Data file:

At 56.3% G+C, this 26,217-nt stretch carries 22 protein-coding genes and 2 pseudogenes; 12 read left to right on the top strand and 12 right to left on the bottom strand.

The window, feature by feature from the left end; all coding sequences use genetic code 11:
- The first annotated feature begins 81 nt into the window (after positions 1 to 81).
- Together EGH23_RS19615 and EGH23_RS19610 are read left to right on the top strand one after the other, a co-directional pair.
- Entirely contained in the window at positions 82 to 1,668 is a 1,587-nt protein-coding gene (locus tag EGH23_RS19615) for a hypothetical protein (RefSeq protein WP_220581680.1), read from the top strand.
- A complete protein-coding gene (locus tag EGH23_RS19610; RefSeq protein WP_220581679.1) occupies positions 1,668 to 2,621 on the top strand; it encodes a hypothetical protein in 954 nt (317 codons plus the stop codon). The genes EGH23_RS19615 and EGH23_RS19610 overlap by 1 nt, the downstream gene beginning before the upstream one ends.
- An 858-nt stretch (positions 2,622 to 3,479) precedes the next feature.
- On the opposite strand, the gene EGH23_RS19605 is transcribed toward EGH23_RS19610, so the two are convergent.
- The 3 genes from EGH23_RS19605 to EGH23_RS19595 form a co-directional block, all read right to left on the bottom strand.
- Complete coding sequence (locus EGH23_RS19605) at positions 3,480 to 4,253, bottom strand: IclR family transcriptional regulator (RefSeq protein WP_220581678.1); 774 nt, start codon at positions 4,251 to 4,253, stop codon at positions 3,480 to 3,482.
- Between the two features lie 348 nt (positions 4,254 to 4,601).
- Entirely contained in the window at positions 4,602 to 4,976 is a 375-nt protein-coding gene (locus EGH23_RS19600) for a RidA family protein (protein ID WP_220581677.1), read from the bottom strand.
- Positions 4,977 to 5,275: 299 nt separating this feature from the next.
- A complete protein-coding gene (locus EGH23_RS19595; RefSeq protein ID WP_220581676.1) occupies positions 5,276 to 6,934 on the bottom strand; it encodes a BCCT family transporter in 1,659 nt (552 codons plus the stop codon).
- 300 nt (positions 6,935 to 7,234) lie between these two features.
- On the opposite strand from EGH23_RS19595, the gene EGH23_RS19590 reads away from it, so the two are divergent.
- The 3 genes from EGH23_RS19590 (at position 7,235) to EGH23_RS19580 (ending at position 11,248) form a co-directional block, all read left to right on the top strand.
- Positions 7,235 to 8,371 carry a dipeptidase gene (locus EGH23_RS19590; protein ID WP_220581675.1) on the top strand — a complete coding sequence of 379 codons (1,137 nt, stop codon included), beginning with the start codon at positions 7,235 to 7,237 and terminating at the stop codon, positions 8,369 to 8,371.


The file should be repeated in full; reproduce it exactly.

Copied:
At 56.3% G+C, this 26,217-nt stretch carries 22 protein-coding genes and 2 pseudogenes; 12 read left to right on the top strand and 12 right to left on the bottom strand.

The window, feature by feature from the left end; all coding sequences use genetic code 11:
- The first annotated feature begins 81 nt into the window (after positions 1 to 81).
- Together EGH23_RS19615 and EGH23_RS19610 are read left to right on the top strand one after the other, a co-directional pair.
- Entirely contained in the window at positions 82 to 1,668 is a 1,587-nt protein-coding gene (locus tag EGH23_RS19615) for a hypothetical protein (RefSeq protein WP_220581680.1), read from the top strand.
- A complete protein-coding gene (locus tag EGH23_RS19610; RefSeq protein WP_220581679.1) occupies positions 1,668 to 2,621 on the top strand; it encodes a hypothetical protein in 954 nt (317 codons plus the stop codon). The genes EGH23_RS19615 and EGH23_RS19610 overlap by 1 nt, the downstream gene beginning before the upstream one ends.
- An 858-nt stretch (positions 2,622 to 3,479) precedes the next feature.
- On the opposite strand, the gene EGH23_RS19605 is transcribed toward EGH23_RS19610, so the two are convergent.
- The 3 genes from EGH23_RS19605 to EGH23_RS19595 form a co-directional block, all read right to left on the bottom strand.
- Complete coding sequence (locus EGH23_RS19605) at positions 3,480 to 4,253, bottom strand: IclR family transcriptional regulator (RefSeq protein WP_220581678.1); 774 nt, start codon at positions 4,251 to 4,253, stop codon at positions 3,480 to 3,482.
- Between the two features lie 348 nt (positions 4,254 to 4,601).
- Entirely contained in the window at positions 4,602 to 4,976 is a 375-nt protein-coding gene (locus EGH23_RS19600) for a RidA family protein (protein ID WP_220581677.1), read from the bottom strand.
- Positions 4,977 to 5,275: 299 nt separating this feature from the next.
- A complete protein-coding gene (locus EGH23_RS19595; RefSeq protein ID WP_220581676.1) occupies positions 5,276 to 6,934 on the bottom strand; it encodes a BCCT family transporter in 1,659 nt (552 codons plus the stop codon).
- 300 nt (positions 6,935 to 7,234) lie between these two features.
- On the opposite strand from EGH23_RS19595, the gene EGH23_RS19590 reads away from it, so the two are divergent.
- The 3 genes from EGH23_RS19590 (at position 7,235) to EGH23_RS19580 (ending at position 11,248) form a co-directional block, all read left to right on the top strand.
- Positions 7,235 to 8,371 carry a dipeptidase gene (locus EGH23_RS19590; protein ID WP_220581675.1) on the top strand — a complete coding sequence of 379 codons (1,137 nt, stop codon included), beginning with the start codon at positions 7,235 to 7,237 and terminating at the stop codon, positions 8,369 to 8,371.